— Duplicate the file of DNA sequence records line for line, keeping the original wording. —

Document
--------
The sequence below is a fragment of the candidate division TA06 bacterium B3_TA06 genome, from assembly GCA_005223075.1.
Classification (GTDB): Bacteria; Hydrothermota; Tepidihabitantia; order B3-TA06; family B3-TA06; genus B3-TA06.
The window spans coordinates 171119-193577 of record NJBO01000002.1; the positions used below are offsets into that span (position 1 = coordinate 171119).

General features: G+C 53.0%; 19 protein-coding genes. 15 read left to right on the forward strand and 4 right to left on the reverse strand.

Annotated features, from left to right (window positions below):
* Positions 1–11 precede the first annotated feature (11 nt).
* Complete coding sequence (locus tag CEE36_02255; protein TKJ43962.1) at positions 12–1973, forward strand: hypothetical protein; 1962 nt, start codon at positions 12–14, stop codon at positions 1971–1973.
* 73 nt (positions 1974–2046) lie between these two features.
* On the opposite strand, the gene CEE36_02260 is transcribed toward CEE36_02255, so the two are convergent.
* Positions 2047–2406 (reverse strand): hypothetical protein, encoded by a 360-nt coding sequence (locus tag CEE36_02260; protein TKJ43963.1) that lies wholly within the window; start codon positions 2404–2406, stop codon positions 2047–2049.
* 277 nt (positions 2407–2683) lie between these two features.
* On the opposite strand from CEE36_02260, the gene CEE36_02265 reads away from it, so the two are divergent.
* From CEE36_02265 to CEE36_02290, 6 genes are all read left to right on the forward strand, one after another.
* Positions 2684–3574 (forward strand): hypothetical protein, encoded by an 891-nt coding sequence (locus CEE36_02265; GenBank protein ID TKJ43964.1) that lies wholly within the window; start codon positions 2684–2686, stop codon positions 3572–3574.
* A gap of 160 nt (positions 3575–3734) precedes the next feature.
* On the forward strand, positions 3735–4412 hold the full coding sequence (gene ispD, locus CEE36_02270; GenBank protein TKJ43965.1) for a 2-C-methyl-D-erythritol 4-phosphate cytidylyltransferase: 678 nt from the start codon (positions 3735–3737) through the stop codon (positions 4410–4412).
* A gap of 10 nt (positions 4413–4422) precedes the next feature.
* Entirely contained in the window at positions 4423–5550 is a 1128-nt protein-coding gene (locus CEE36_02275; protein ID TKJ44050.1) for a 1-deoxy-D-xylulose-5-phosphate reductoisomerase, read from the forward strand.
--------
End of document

The sequence below is a fragment of the candidate division TA06 bacterium B3_TA06 genome, from assembly GCA_005223075.1.
Classification (GTDB): Bacteria; Hydrothermota; Tepidihabitantia; order B3-TA06; family B3-TA06; genus B3-TA06.
The window spans coordinates 171119-193577 of record NJBO01000002.1; the positions used below are offsets into that span (position 1 = coordinate 171119).

General features: G+C 53.0%; 19 protein-coding genes. 15 read left to right on the forward strand and 4 right to left on the reverse strand.

Annotated features, from left to right (window positions below):
* Positions 1–11 precede the first annotated feature (11 nt).
* Complete coding sequence (locus tag CEE36_02255; protein TKJ43962.1) at positions 12–1973, forward strand: hypothetical protein; 1962 nt, start codon at positions 12–14, stop codon at positions 1971–1973.
* 73 nt (positions 1974–2046) lie between these two features.
* On the opposite strand, the gene CEE36_02260 is transcribed toward CEE36_02255, so the two are convergent.
* Positions 2047–2406 (reverse strand): hypothetical protein, encoded by a 360-nt coding sequence (locus tag CEE36_02260; protein TKJ43963.1) that lies wholly within the window; start codon positions 2404–2406, stop codon positions 2047–2049.
* 277 nt (positions 2407–2683) lie between these two features.
* On the opposite strand from CEE36_02260, the gene CEE36_02265 reads away from it, so the two are divergent.
* From CEE36_02265 to CEE36_02290, 6 genes are all read left to right on the forward strand, one after another.
* Positions 2684–3574 (forward strand): hypothetical protein, encoded by an 891-nt coding sequence (locus CEE36_02265; GenBank protein ID TKJ43964.1) that lies wholly within the window; start codon positions 2684–2686, stop codon positions 3572–3574.
* A gap of 160 nt (positions 3575–3734) precedes the next feature.
* On the forward strand, positions 3735–4412 hold the full coding sequence (gene ispD, locus CEE36_02270; GenBank protein TKJ43965.1) for a 2-C-methyl-D-erythritol 4-phosphate cytidylyltransferase: 678 nt from the start codon (positions 3735–3737) through the stop codon (positions 4410–4412).
* A gap of 10 nt (positions 4413–4422) precedes the next feature.
* Entirely contained in the window at positions 4423–5550 is a 1128-nt protein-coding gene (locus CEE36_02275; protein ID TKJ44050.1) for a 1-deoxy-D-xylulose-5-phosphate reductoisomerase, read from the forward strand.